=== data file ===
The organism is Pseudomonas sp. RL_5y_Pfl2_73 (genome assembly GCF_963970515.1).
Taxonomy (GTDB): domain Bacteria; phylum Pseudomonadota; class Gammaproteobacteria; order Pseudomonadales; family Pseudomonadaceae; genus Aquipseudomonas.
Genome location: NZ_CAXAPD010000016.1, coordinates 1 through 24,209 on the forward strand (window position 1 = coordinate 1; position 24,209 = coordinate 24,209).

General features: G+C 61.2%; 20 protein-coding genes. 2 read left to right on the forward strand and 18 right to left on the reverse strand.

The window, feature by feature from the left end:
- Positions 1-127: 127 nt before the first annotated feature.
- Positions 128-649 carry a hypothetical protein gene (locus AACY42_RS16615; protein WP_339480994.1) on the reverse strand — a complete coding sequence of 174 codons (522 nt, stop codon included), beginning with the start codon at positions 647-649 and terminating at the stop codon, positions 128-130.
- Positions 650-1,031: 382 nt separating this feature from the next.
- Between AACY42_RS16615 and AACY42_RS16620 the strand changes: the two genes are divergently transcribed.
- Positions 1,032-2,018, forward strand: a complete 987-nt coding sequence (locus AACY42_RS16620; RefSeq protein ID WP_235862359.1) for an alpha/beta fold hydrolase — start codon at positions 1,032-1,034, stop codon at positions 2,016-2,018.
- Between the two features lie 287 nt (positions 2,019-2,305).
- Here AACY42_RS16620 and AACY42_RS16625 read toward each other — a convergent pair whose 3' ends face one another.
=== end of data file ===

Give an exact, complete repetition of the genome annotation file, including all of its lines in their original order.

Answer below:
The organism is Pseudomonas sp. RL_5y_Pfl2_73 (genome assembly GCF_963970515.1).
Taxonomy (GTDB): domain Bacteria; phylum Pseudomonadota; class Gammaproteobacteria; order Pseudomonadales; family Pseudomonadaceae; genus Aquipseudomonas.
Genome location: NZ_CAXAPD010000016.1, coordinates 1 through 24,209 on the forward strand (window position 1 = coordinate 1; position 24,209 = coordinate 24,209).

General features: G+C 61.2%; 20 protein-coding genes. 2 read left to right on the forward strand and 18 right to left on the reverse strand.

The window, feature by feature from the left end:
- Positions 1-127: 127 nt before the first annotated feature.
- Positions 128-649 carry a hypothetical protein gene (locus AACY42_RS16615; protein WP_339480994.1) on the reverse strand — a complete coding sequence of 174 codons (522 nt, stop codon included), beginning with the start codon at positions 647-649 and terminating at the stop codon, positions 128-130.
- Positions 650-1,031: 382 nt separating this feature from the next.
- Between AACY42_RS16615 and AACY42_RS16620 the strand changes: the two genes are divergently transcribed.
- Positions 1,032-2,018, forward strand: a complete 987-nt coding sequence (locus AACY42_RS16620; RefSeq protein ID WP_235862359.1) for an alpha/beta fold hydrolase — start codon at positions 1,032-1,034, stop codon at positions 2,016-2,018.
- Between the two features lie 287 nt (positions 2,019-2,305).
- Here AACY42_RS16620 and AACY42_RS16625 read toward each other — a convergent pair whose 3' ends face one another.